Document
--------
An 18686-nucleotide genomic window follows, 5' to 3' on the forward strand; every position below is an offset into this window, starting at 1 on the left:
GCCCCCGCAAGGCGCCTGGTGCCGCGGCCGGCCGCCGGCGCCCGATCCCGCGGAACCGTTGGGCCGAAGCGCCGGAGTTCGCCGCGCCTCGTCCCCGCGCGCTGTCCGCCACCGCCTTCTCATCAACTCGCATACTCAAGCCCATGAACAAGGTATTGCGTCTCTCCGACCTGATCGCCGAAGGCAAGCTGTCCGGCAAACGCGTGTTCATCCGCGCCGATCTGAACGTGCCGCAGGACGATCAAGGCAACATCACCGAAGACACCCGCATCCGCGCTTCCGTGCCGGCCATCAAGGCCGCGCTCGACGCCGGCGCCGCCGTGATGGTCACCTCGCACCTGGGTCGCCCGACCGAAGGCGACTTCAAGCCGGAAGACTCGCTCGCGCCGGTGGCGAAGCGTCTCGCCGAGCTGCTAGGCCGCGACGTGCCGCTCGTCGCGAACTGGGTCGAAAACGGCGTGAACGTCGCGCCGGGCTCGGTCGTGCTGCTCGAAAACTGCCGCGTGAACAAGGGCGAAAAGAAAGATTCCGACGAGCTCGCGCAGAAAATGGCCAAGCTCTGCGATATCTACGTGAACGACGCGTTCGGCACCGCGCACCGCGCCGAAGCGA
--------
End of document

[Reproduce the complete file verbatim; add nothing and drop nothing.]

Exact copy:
An 18686-nucleotide genomic window follows, 5' to 3' on the forward strand; every position below is an offset into this window, starting at 1 on the left:
GCCCCCGCAAGGCGCCTGGTGCCGCGGCCGGCCGCCGGCGCCCGATCCCGCGGAACCGTTGGGCCGAAGCGCCGGAGTTCGCCGCGCCTCGTCCCCGCGCGCTGTCCGCCACCGCCTTCTCATCAACTCGCATACTCAAGCCCATGAACAAGGTATTGCGTCTCTCCGACCTGATCGCCGAAGGCAAGCTGTCCGGCAAACGCGTGTTCATCCGCGCCGATCTGAACGTGCCGCAGGACGATCAAGGCAACATCACCGAAGACACCCGCATCCGCGCTTCCGTGCCGGCCATCAAGGCCGCGCTCGACGCCGGCGCCGCCGTGATGGTCACCTCGCACCTGGGTCGCCCGACCGAAGGCGACTTCAAGCCGGAAGACTCGCTCGCGCCGGTGGCGAAGCGTCTCGCCGAGCTGCTAGGCCGCGACGTGCCGCTCGTCGCGAACTGGGTCGAAAACGGCGTGAACGTCGCGCCGGGCTCGGTCGTGCTGCTCGAAAACTGCCGCGTGAACAAGGGCGAAAAGAAAGATTCCGACGAGCTCGCGCAGAAAATGGCCAAGCTCTGCGATATCTACGTGAACGACGCGTTCGGCACCGCGCACCGCGCCGAAGCGA